‘White Noise’ Producer Buys Rights to Don DeLillo’s ‘Americana’

by Manori Ravindran

Source: Variety

Don DeLillo’s debut novel, “Americana,” is set to be adapted 51 years after it was first published.

“White Noise” producer Uri Singer (“Tesla,” “The King of Oil”) has bought the rights to the 1971 novel, continuing his streak of adapting a string of DeLillo works that have been deemed “unadaptable.”

“Americana” tells the story of David Bell, an out-of-touch television executive who sets off on a road trip with his female colleague, Sullivan, to make an avant-garde film. The book explores the intricacies of corporate culture and examines how we create realities, whether they are true or not.

Singer tells Variety: “When you read ‘Americana,’ you understand how Don developed into the literary icon he is today. It’s the story of an ‘American Psycho’-type of protagonist, minus the murder, in the toxic and cut-throat world of television, with all the extraordinary minor characters that mark a DeLillo work. Where ‘American Psycho’ just shows the protagonist as he is, ‘Americana’ shows the questioning of why he is the way he is.”

Singer’s team at Passage Pictures is developing what he promises to be a “unique take” on the novel, which the veteran producer describes as “‘American Psycho’ meets ‘Marriage Story.’” The film is believed to use a switch in perspective to maintain the story’s relevance without sacrificing the essence of DeLillo’s prose.

“Americana” is the latest DeLillo adaptation for Singer, who is in Venice with Noah Baumbach’s adaptation of “White Noise” for Netflix, which is opening the festival. Another adaptation, this time of DeLillo’s “Underworld,” is also in the works at the streaming giant.

The Israel-born Singer, for whom English was not his first language, is a long-time fan of DeLillo’s work and says he has “continuously [returned] to his works despite the challenge of comprehending them.”

“Don’s incredible writing stayed with me and when I started producing, I realized that by attaching the right talent we could make these stories more approachable while keeping the integrity of characters and storylines Don created alive,” said Singer.

Reflecting on “White Noise,” the producer said the film was first set up at HBO, and was then attached to James Brooks (“The Simpsons”), Barry Sonnenfeld (“Men in Black”) and Barry Josephson at Disney. Scott Rudin later optioned the book for Sonnenfield, with a script from Stephen Schiff.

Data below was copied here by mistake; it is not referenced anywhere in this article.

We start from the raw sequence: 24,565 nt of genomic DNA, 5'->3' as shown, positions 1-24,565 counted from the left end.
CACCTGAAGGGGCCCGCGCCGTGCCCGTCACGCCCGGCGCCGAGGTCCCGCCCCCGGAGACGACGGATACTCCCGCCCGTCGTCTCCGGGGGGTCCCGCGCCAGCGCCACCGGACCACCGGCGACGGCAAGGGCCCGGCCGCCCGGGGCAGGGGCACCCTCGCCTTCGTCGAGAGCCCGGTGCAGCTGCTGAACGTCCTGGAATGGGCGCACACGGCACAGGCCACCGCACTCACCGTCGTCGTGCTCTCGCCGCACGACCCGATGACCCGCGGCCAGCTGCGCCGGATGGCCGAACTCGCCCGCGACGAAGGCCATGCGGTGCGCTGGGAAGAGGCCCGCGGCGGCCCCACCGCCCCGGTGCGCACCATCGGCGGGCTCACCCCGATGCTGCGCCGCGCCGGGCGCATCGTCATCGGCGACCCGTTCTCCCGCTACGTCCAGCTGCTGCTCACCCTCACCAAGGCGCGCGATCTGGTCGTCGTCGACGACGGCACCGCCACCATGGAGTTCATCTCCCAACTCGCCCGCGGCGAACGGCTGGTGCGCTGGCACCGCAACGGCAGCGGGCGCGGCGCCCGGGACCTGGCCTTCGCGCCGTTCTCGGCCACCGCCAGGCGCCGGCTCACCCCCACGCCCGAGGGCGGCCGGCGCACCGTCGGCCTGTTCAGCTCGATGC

Singer optioned the rights to “White Noise” in 2016, but it took years to set up “because of the challenge in adapting Don’s words.”

The producer eventually took the book to A24, which helped to attach Baumbach, “a DeLillo fan and the auteur of this great adaptation that’s opening Venice and the New York Film Festival,” said Singer. The project was then sold to Netflix.

In the fall of 2021, Netflix also picked up “Underworld,” with Ted Melfi (“Hidden Figures”) set to direct. The book loosely centers on a waste management executive who endeavors to trace the history of a baseball that made history for the New York Giants in 1951.

“Underworld” is considered by many to be DeLillo’s opus but, at more than 800 pages and with a sprawling narrative structure, tricky to adapt. Singer teamed with friend and director Melfi, whom he considers “the only person who could bring this massive work of art to the screen in a way that would allow more people to understand and enjoy it while still honoring the essence of DeLillo’s writing.”

Elsewhere, Singer has also optioned DeLillo novella “The Silence,” which he bills as a “contained story” that will be written by British screenwriter and playwright Jez Butterworth (“The Ferryman,” “Brittannia”).

Looking ahead, the producer plans to continue mining “compelling narratives and interesting characters,” while building out his books-to-screen platform Taleflick, a portal for international authors and writers to submit stories, books and scripts.

“It doesn’t matter to us whether people deem it ‘unadaptable,’ our motto is if nobody can do it, we can,” says Singer. “Our only trick to doing that is to find smart IP we believe in and surround ourselves with smart people who believe in it like we do,” said Singer.

Singer is repped by Carissa Knol at Knol Law PC. DeLillo is repped by Amy Schiffman at Echo Lake and Robin Straus.

(Pictured: Don DeLillo)